An interesting study published on the preprint server medRxiv* in November 2020, dealing not with the severe acute respiratory syndrome coronavirus 2 (SARS-CoV-2) that is the cause of the COVID-19 pandemic, but with the publications that have appeared as a consequence of the outbreak, comparing them with the similar trove of publications that followed the Zika virus outbreak in 2016.
Scientific publications disseminate the results of laboratory investigations and fieldwork conducted by scientists. In the case of novel pathogens, this helps all involved in the study of the infectious agent to pool the information, informing interventions by governments, healthcare agencies, and other researchers. The current study deals with the two recent viruses that have caused the declaration of a Public Health Emergency of International Concern (PHEIC) by the World Health Organization (WHO).
Zika virus is an arbovirus that has been around since 1947 but came into the limelight in 2015 when it was discovered to be associated with microcephaly in children born to mothers infected with this virus during pregnancy.
SARS-CoV-2 was first known early in 2020 as the cause of COVID-19, a respiratory illness with a frequently fatal outcome.
Both triggered “an outbreak of publications” aimed at producing answers to the problem of containing viral transmission, preventing the illness, and large-scale interventions. While the Zika virus led to hundreds of new papers, SARS-CoV-2 has been responsible for about 2,000 papers a week, from April 2020 onwards.
The global number of reported cases (A), and the number publications (B) by week for SARS-CoV-2 infections in 2020 and Zika virus infections (ZIKV) in 2016. In panel B, the dashed grey boxes contain the period and number of publications for which the study design was annotated. The vertical scales differ for each infection. SARS-CoV-2: Severe acute respiratory syndrome coronavirus 2.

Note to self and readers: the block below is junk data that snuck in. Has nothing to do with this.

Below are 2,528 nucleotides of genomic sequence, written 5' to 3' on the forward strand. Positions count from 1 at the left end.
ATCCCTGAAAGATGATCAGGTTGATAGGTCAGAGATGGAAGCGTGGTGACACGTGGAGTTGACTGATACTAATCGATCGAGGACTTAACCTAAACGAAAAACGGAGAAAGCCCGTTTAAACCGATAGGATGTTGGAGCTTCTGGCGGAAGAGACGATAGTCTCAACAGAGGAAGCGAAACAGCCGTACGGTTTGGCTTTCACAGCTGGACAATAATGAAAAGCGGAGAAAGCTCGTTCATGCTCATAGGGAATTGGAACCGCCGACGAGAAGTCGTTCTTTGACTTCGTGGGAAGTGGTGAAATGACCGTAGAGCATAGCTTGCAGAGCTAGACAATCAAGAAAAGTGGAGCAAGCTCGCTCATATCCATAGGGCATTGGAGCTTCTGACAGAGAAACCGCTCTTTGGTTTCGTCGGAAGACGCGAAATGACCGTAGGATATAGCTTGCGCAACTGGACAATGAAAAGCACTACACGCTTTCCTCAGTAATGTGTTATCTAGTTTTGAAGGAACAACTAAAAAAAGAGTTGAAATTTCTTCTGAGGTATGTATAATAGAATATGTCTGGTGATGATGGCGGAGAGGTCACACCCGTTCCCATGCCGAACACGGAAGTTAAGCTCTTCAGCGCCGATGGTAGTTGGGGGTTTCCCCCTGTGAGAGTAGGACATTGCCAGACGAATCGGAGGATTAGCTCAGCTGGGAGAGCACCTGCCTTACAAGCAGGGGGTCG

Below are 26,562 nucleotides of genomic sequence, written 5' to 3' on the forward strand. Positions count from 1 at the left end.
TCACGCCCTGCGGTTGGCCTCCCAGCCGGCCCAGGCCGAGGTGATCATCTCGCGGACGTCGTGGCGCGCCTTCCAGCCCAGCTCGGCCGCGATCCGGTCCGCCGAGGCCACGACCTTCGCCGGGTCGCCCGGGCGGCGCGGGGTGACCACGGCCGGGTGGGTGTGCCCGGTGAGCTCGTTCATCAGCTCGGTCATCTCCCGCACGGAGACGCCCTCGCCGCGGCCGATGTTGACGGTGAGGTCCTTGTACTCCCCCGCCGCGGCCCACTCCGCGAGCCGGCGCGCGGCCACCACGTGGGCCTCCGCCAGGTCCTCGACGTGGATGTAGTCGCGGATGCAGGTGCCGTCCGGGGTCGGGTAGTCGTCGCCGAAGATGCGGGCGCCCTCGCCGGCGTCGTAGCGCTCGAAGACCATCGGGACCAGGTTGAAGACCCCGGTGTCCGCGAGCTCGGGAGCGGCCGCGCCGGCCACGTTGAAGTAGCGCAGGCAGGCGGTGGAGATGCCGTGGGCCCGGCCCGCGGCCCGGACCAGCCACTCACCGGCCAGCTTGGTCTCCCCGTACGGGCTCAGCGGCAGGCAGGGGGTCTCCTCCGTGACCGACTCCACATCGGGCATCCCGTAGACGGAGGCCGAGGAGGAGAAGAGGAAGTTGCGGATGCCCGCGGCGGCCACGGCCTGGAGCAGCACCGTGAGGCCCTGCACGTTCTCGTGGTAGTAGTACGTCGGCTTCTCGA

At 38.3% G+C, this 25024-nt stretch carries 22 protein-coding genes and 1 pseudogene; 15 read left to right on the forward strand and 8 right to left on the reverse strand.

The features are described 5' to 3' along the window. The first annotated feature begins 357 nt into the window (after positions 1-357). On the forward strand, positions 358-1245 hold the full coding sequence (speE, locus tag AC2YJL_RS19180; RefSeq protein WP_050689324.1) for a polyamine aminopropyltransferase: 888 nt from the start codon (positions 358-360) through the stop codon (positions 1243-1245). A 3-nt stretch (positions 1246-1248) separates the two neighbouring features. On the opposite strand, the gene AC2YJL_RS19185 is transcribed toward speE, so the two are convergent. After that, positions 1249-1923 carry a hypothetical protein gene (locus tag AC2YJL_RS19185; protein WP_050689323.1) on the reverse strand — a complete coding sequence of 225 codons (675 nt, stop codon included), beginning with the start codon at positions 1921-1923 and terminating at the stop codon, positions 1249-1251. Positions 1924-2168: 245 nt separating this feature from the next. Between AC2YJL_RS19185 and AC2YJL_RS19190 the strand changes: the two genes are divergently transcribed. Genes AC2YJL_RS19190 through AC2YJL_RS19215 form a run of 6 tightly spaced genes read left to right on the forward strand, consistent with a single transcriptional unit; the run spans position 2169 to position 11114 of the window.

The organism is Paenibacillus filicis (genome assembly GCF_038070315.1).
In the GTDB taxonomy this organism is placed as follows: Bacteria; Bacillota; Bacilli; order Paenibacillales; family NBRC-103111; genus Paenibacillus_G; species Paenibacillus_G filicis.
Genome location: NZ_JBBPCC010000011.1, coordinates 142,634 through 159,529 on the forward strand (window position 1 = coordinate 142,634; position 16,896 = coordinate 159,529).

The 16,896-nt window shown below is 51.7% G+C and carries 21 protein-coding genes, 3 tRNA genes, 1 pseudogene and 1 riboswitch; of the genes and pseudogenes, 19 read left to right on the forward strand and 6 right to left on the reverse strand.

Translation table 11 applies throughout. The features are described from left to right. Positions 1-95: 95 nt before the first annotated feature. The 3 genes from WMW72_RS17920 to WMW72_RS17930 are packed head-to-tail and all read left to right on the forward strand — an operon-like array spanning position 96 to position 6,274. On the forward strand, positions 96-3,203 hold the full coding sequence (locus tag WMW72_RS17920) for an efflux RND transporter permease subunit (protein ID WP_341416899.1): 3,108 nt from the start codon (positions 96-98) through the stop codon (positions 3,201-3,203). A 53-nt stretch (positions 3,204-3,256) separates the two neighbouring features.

The current study explores the emergence of scientific evidence and the quality of the methods used in all classes of studies, whether case reports, epidemiological studies, or randomized controlled studies. Each has its place, say the researchers, in dealing with different objectives.
The investigators postulated the following sequence of appearance of studies: firstly, case reports or series, describing individual observations, then systematic observational studies, accompanied by studies on the virus and the disease itself, which is called basic research. This is also associated with modeling studies that cover areas lacking direct observational evidence. After a lag, interventional controlled studies appear.
The researchers tested this with reference to the SARS-CoV-2 outbreak. They systematically searched for all publications dealing with these viruses. They then classified and compared the various study designs for both over this period.
They found that from week 1 to 21, up to May 2020, there were about 2,300 and 22,000 publications about Zika and SARS-CoV-2 virus, up to the end of May 2020. Thus, the latter had about 30-50 times fewer publications than SARS-CoV-2. The scientists randomly selected about 5,300 studies on the latter but used all the Zika papers.
In both epidemics, a substantial and reasonably stable proportion of the publications were non-original research. The overall proportion of non-original publications was higher for the Zika virus (55%, than for SARS-CoV-2 (34%). For publications of original research, the proportion of basic research publications increased over time for the Zika virus but decreased for SARS-CoV-2 research.